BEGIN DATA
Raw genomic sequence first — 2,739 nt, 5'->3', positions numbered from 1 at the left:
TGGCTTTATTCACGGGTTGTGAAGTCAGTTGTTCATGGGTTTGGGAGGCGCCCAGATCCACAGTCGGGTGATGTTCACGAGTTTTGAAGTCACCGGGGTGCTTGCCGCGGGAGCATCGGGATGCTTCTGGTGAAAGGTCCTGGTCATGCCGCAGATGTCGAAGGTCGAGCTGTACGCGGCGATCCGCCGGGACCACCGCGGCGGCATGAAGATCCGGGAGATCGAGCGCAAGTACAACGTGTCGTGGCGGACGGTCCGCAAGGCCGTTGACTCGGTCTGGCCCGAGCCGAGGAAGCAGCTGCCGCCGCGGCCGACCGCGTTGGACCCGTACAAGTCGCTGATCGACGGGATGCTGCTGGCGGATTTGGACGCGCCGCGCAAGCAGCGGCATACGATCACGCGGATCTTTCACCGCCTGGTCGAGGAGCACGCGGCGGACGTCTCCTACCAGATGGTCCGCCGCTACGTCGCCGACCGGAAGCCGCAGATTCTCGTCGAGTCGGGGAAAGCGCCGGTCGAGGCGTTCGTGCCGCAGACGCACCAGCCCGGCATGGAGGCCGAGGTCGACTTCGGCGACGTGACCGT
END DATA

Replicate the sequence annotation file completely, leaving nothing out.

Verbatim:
Raw genomic sequence first — 2,739 nt, 5'->3', positions numbered from 1 at the left:
TGGCTTTATTCACGGGTTGTGAAGTCAGTTGTTCATGGGTTTGGGAGGCGCCCAGATCCACAGTCGGGTGATGTTCACGAGTTTTGAAGTCACCGGGGTGCTTGCCGCGGGAGCATCGGGATGCTTCTGGTGAAAGGTCCTGGTCATGCCGCAGATGTCGAAGGTCGAGCTGTACGCGGCGATCCGCCGGGACCACCGCGGCGGCATGAAGATCCGGGAGATCGAGCGCAAGTACAACGTGTCGTGGCGGACGGTCCGCAAGGCCGTTGACTCGGTCTGGCCCGAGCCGAGGAAGCAGCTGCCGCCGCGGCCGACCGCGTTGGACCCGTACAAGTCGCTGATCGACGGGATGCTGCTGGCGGATTTGGACGCGCCGCGCAAGCAGCGGCATACGATCACGCGGATCTTTCACCGCCTGGTCGAGGAGCACGCGGCGGACGTCTCCTACCAGATGGTCCGCCGCTACGTCGCCGACCGGAAGCCGCAGATTCTCGTCGAGTCGGGGAAAGCGCCGGTCGAGGCGTTCGTGCCGCAGACGCACCAGCCCGGCATGGAGGCCGAGGTCGACTTCGGCGACGTGACCGT